In recent months, there has been intense media attention focused on the makers of opioids who have allegedly flooded the market with these potentially deadly products in the name of profits. However, while the nature of the problem has long been known, the scope of the epidemic was still a mystery. Now, there is data that has quantified the depth of the problem that has become publicly available due to a court order. The federal government has estimated that these manufacturers have put approximately 76 billion pills into circulation, satisfying the markets for both medically necessary usage as well as the black market for addiction-related uses. Opioid manufacturers are now facing legal pressure from both state governments as well as private plaintiffs.
Since Purdue Pharmaceutical introduced OxyContin to the marketplace in the mid-1990s, the use of opioid-based medication has surged. While there are medical benefits to the drugs, there are also harmful uses as well. Opioids have now caused a death toll that measures in the tens of thousands.
Due to the possibility for addiction and overdose, opioids are controlled substances, meaning there are restrictions and requirements placed on their sale. As a result, the Drug Enforcement Administration has a database that tracks every single pill that is manufactured. The DEA will know the path that each pill takes from manufacturer to distributor to the pharmacy. Thus, the DEA can track not only how many of these pills are made, but who manufacturers each pill and where it goes. Now, the public knows which areas received the most opioid pills. The information reveals that some rural areas received enough opioid pills to cover each resident of the city hundreds of times over, even if they were never prescribed the drugs. The data reveals that both Tennessee and Indiana each received over two billion pills each.
This data now puts the scope of the problem into view and offers statistics on the epidemic. Previously, the public could see that the country was flooded with opioids and that people were dying, but did not know exactly how bad the problem was. To the extent that drug manufacturers entered into settlement agreement with governmental entities, the information contained in the settlement agreement was shielded from the public. Further, any evidence and exhibits used in legal cases against the drugmakers was also sealed.
In recent years, several media outlets have fought in court for the right to access documents that could detail the scope of the problem. The DEA information that was released was only put into the public realm because a judge in one of the cases lifted the protective order that kept the database under seal. The DEA had opposed the news outlets’ request, which was taken all the way up to the Sixth Circuit Court of Appeals.
The data that became available covers only a seven-year period. In other words, manufacturers averaged a staggering ten billion pills a year of production during this time. Many of these manufacturers claim that they have since taken additional steps to control the flow and distribution of their products. Wholesalers are pharmacies also believe that they have done all they can to combat the opioid crisis. Nevertheless, the number of deaths associated with opioids peaked long after this period, which ended in 2012.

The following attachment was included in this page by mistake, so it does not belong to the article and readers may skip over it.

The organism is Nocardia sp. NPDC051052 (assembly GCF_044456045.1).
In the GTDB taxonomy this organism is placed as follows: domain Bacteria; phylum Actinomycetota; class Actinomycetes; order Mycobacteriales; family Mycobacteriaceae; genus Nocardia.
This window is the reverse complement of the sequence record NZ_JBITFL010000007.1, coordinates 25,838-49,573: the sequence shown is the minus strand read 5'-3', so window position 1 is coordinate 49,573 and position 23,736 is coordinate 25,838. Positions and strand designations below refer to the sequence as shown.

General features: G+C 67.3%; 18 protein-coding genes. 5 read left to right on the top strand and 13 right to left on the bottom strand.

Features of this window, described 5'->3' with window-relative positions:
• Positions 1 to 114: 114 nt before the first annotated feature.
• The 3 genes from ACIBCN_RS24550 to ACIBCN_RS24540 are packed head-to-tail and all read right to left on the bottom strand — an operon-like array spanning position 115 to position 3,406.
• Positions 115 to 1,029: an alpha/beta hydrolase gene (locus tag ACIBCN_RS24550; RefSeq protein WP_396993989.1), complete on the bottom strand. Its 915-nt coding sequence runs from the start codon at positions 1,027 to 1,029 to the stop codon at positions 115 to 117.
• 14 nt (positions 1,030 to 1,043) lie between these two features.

Currently, there are over 2,000 different local jurisdictions that have filed lawsuits against the drug manufacturers seeking to recover the costs of the opioid epidemic that they have had to bear. Practically every state has filed a lawsuit against these companies along with nearly every major city. These lawsuits are similar to the lawsuits against tobacco companies in the 1990s that resulted in large settlements for state governments. Some drug companies have already settled with various states. For example, Purdue Pharmaceutical entered into a $270 million with Oklahoma which includes a mix of cash, addiction treatment medications and funding for an addiction center. The lawsuits against the drugmakers have been consolidated into a federal case in Ohio. The ongoing viability of the drugmakers is in question due to the sheer amount of the legal liability that they face. This is despite the fact that Purdue has earned roughly $35 billion from sales of OxyContin.
While most of the litigation against opioid makers has been filed thus far by governmental entities, private parties may also be able to sue these companies. In flooding the country with billions of pills that were not advertised as highly addictive and dangerous, these manufacturers may be liable for making an unsafe and fatal product and failing to warn of its dangers. There is a possibility that the marketing claims that have been made by these companies are false, which can further imperil them in a civil suit. There are numerous other types of suits that can be filed against these companies. For example, they could be liable if a driver who was under the influence of opioids injured someone else in a car accident. They could also be found liable for wrongful death if their product is deemed to be defective. In addition, the physician who has improperly prescribed opioids or negligently overprescribed the medication can also be held responsible for medical malpractice. Many of these theories of liability are still to be tested in front of juries, but they are potential arguments to help recover damages caused by these harmful drugs.
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